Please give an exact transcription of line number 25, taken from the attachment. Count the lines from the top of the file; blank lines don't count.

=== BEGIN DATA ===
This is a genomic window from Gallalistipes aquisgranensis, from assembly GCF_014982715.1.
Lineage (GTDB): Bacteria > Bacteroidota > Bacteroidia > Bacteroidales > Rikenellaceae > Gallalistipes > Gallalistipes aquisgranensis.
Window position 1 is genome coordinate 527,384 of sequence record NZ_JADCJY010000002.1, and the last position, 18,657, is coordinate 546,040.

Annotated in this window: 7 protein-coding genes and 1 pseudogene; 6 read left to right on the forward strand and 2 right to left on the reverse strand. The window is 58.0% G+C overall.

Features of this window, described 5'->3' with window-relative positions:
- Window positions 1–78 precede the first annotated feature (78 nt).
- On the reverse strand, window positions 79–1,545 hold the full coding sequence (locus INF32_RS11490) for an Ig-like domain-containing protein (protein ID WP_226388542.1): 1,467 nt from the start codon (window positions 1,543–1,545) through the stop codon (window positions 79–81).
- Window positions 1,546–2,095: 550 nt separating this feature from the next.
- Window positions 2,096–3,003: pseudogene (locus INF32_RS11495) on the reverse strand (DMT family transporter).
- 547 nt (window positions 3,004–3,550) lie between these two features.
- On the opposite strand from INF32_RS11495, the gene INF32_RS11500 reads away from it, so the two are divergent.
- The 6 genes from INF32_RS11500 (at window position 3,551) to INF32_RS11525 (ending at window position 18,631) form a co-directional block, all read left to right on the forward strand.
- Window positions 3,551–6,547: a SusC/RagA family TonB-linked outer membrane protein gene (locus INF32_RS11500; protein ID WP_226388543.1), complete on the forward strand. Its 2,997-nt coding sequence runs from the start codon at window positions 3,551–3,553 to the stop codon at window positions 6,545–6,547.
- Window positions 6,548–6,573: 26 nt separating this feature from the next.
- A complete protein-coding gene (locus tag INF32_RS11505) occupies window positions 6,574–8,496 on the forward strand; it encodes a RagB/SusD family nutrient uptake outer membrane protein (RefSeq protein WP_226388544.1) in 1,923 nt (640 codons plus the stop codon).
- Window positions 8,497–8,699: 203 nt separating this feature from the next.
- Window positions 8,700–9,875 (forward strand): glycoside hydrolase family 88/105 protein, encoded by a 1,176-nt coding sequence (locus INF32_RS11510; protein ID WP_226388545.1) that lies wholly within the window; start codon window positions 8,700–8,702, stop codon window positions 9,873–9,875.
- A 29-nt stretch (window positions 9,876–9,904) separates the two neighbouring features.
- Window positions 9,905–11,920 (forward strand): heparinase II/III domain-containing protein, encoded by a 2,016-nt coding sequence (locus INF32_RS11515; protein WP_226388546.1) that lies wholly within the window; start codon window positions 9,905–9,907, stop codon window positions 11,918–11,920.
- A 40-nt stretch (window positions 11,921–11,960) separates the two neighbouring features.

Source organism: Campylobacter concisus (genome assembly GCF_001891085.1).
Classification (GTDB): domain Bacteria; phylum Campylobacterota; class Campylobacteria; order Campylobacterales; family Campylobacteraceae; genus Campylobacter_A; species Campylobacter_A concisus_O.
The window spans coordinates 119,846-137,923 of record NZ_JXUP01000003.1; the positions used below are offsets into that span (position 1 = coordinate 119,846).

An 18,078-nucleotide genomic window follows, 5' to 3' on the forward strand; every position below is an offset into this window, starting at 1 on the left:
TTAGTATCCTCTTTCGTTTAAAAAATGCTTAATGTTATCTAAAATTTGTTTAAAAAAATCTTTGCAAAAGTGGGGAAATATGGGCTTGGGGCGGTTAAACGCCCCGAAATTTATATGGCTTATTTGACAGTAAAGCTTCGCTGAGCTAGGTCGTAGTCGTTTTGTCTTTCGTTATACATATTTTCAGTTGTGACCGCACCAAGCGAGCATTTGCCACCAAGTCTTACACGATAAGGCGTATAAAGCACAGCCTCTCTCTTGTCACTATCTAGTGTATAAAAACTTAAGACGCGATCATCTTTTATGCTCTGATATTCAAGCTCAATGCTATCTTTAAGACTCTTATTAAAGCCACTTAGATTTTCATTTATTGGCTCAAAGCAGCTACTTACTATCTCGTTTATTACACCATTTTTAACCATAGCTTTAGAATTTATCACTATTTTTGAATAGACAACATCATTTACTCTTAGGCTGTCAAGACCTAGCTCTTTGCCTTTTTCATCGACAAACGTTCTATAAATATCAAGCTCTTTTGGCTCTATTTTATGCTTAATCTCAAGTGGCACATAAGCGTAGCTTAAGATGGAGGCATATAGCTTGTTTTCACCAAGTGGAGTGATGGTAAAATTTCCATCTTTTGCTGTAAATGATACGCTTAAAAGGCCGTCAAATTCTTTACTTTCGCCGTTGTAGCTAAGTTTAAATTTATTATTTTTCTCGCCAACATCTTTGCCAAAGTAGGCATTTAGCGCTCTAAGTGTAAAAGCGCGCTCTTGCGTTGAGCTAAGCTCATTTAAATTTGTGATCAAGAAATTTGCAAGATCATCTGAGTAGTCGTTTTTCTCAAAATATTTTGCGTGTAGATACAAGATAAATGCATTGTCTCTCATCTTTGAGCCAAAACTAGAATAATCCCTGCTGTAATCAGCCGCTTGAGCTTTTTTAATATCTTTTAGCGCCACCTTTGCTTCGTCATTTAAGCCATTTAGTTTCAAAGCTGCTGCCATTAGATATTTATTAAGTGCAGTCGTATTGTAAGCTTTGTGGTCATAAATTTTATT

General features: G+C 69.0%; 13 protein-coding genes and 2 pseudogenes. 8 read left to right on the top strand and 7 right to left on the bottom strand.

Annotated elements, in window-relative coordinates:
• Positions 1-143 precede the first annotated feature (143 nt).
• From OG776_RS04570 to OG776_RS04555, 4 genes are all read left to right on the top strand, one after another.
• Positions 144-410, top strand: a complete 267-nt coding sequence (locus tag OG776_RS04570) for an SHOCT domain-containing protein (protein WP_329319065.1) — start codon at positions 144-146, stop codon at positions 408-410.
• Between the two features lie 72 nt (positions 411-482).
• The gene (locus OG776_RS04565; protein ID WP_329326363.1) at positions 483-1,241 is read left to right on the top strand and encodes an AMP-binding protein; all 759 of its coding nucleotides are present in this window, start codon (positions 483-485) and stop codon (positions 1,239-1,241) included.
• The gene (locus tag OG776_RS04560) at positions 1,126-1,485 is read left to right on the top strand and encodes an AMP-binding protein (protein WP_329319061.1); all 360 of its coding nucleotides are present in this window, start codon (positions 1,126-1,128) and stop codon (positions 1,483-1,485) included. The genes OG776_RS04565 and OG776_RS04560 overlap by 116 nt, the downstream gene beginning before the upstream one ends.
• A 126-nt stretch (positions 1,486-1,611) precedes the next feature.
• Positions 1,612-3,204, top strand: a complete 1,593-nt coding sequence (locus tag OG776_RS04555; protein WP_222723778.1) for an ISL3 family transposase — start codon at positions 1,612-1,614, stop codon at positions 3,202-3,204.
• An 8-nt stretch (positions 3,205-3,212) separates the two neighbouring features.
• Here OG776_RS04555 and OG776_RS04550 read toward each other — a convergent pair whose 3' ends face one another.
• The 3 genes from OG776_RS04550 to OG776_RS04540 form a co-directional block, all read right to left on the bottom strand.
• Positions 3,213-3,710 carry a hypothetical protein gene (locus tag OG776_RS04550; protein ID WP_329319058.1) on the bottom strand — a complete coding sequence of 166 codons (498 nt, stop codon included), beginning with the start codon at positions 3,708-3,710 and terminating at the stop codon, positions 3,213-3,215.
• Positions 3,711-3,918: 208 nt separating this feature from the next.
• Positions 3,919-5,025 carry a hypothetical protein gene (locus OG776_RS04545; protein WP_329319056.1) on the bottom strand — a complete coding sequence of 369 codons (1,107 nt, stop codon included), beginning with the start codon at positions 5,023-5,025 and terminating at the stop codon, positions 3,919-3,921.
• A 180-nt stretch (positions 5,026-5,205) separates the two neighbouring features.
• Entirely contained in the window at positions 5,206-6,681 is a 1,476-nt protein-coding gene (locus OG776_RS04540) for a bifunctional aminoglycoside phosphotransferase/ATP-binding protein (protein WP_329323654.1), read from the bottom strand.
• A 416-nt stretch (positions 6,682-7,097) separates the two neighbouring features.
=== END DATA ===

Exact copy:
TTAGTATCCTCTTTCGTTTAAAAAATGCTTAATGTTATCTAAAATTTGTTTAAAAAAATCTTTGCAAAAGTGGGGAAATATGGGCTTGGGGCGGTTAAACGCCCCGAAATTTATATGGCTTATTTGACAGTAAAGCTTCGCTGAGCTAGGTCGTAGTCGTTTTGTCTTTCGTTATACATATTTTCAGTTGTGACCGCACCAAGCGAGCATTTGCCACCAAGTCTTACACGATAAGGCGTATAAAGCACAGCCTCTCTCTTGTCACTATCTAGTGTATAAAAACTTAAGACGCGATCATCTTTTATGCTCTGATATTCAAGCTCAATGCTATCTTTAAGACTCTTATTAAAGCCACTTAGATTTTCATTTATTGGCTCAAAGCAGCTACTTACTATCTCGTTTATTACACCATTTTTAACCATAGCTTTAGAATTTATCACTATTTTTGAATAGACAACATCATTTACTCTTAGGCTGTCAAGACCTAGCTCTTTGCCTTTTTCATCGACAAACGTTCTATAAATATCAAGCTCTTTTGGCTCTATTTTATGCTTAATCTCAAGTGGCACATAAGCGTAGCTTAAGATGGAGGCATATAGCTTGTTTTCACCAAGTGGAGTGATGGTAAAATTTCCATCTTTTGCTGTAAATGATACGCTTAAAAGGCCGTCAAATTCTTTACTTTCGCCGTTGTAGCTAAGTTTAAATTTATTATTTTTCTCGCCAACATCTTTGCCAAAGTAGGCATTTAGCGCTCTAAGTGTAAAAGCGCGCTCTTGCGTTGAGCTAAGCTCATTTAAATTTGTGATCAAGAAATTTGCAAGATCATCTGAGTAGTCGTTTTTCTCAAAATATTTTGCGTGTAGATACAAGATAAATGCATTGTCTCTCATCTTTGAGCCAAAACTAGAATAATCCCTGCTGTAATCAGCCGCTTGAGCTTTTTTAATATCTTTTAGCGCCACCTTTGCTTCGTCATTTAAGCCATTTAGTTTCAAAGCTGCTGCCATTAGATATTTATTAAGTGCAGTCGTATTGTAAGCTTTGTGGTCATAAATTTTATT